Scott Carr teaches classes with Bourns every Monday and Wednesday. Carr himself was wounded as a marine and heard multiple times from doctors that he would never walk again. He defied them, strolling gleefully at the Tournament watching his students excel.
“I hear people say, “I can’t hit that shot’ or I can’t do this,” Carr says. “No. There are people that say they can’t and this week I met people that do.” Don’t tell me you can’t do it – it’s just a desire. These guys and ladies have a huge desire and it makes me want to go out there and hit tennis balls even more.”
Carr and Bourns see some incredible stories each week in their classes. Inside Tennis featured Bourns and his relationship with fellow amputee Veronica Vazquez just over a year ago. At the Tournament, Bourns reflects on a young student named Isaac whose story got to him.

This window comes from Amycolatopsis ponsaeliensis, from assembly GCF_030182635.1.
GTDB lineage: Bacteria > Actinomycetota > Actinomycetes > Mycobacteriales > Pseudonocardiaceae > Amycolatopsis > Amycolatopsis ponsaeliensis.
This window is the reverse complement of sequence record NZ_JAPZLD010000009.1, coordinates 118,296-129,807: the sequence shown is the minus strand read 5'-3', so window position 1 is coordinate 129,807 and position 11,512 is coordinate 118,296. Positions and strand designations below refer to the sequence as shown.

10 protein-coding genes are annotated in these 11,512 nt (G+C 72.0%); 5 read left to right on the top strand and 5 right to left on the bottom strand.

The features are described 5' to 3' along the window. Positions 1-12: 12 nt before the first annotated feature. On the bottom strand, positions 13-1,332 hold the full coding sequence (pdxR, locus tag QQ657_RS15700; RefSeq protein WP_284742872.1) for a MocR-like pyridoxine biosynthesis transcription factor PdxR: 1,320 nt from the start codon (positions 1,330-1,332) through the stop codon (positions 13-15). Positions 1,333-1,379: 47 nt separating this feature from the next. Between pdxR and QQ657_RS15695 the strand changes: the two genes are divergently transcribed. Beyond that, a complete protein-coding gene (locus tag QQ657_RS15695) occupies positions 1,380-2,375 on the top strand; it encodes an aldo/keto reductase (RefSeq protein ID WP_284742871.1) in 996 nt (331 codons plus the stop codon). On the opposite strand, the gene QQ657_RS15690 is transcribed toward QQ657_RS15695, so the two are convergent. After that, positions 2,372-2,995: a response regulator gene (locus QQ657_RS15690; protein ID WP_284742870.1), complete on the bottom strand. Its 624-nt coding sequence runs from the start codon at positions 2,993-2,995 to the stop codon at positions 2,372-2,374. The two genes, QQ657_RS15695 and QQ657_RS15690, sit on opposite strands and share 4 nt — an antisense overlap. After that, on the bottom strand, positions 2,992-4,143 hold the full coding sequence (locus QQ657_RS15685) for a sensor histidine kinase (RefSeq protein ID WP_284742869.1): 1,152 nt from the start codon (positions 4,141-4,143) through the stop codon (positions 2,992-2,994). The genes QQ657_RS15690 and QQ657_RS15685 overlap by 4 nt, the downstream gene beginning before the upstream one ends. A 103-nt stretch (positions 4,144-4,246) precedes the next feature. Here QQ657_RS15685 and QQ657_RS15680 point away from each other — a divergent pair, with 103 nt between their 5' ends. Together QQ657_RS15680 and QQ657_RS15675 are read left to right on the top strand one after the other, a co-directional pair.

“When he started, he wasn’t really able to walk and couldn’t strike a tennis ball,” Bourns says. “Two years later now , I start running one day just warming up. All of a sudden, I look behind me and here comes Isaac! I see him start to run.
“After the class, his mother comes up to me and says, “that’s the first time my son’s ever ran,” That is pretty cool. You should be able to play tennis any way you want. If you want to play and have the desire to do it, I say do it.”
Every match on the TAP Tour ends similarly. Whereas most tennis matches end with the opponents just shaking hands, Adaptive players often go in for hugs, take pictures with each other and share stories with their new friends.